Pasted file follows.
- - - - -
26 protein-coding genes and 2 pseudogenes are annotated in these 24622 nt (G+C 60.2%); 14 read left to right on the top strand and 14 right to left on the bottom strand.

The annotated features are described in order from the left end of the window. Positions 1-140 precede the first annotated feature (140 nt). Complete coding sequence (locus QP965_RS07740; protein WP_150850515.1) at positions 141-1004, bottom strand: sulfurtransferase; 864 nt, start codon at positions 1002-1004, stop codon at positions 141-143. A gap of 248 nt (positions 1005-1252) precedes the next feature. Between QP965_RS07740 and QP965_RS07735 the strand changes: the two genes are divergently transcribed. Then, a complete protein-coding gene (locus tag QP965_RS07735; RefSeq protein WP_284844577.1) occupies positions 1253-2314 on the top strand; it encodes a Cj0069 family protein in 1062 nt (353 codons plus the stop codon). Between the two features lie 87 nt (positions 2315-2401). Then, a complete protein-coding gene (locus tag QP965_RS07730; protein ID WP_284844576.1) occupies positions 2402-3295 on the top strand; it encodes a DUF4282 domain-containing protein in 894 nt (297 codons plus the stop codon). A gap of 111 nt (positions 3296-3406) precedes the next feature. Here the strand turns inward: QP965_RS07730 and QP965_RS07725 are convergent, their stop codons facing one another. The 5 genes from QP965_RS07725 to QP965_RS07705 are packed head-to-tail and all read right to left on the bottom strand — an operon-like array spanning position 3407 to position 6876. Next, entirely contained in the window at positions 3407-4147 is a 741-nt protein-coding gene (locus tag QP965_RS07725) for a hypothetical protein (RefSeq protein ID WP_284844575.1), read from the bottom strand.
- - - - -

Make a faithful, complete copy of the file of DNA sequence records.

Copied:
26 protein-coding genes and 2 pseudogenes are annotated in these 24622 nt (G+C 60.2%); 14 read left to right on the top strand and 14 right to left on the bottom strand.

The annotated features are described in order from the left end of the window. Positions 1-140 precede the first annotated feature (140 nt). Complete coding sequence (locus QP965_RS07740; protein WP_150850515.1) at positions 141-1004, bottom strand: sulfurtransferase; 864 nt, start codon at positions 1002-1004, stop codon at positions 141-143. A gap of 248 nt (positions 1005-1252) precedes the next feature. Between QP965_RS07740 and QP965_RS07735 the strand changes: the two genes are divergently transcribed. Then, a complete protein-coding gene (locus tag QP965_RS07735; RefSeq protein WP_284844577.1) occupies positions 1253-2314 on the top strand; it encodes a Cj0069 family protein in 1062 nt (353 codons plus the stop codon). Between the two features lie 87 nt (positions 2315-2401). Then, a complete protein-coding gene (locus tag QP965_RS07730; protein ID WP_284844576.1) occupies positions 2402-3295 on the top strand; it encodes a DUF4282 domain-containing protein in 894 nt (297 codons plus the stop codon). A gap of 111 nt (positions 3296-3406) precedes the next feature. Here the strand turns inward: QP965_RS07730 and QP965_RS07725 are convergent, their stop codons facing one another. The 5 genes from QP965_RS07725 to QP965_RS07705 are packed head-to-tail and all read right to left on the bottom strand — an operon-like array spanning position 3407 to position 6876. Next, entirely contained in the window at positions 3407-4147 is a 741-nt protein-coding gene (locus tag QP965_RS07725) for a hypothetical protein (RefSeq protein ID WP_284844575.1), read from the bottom strand.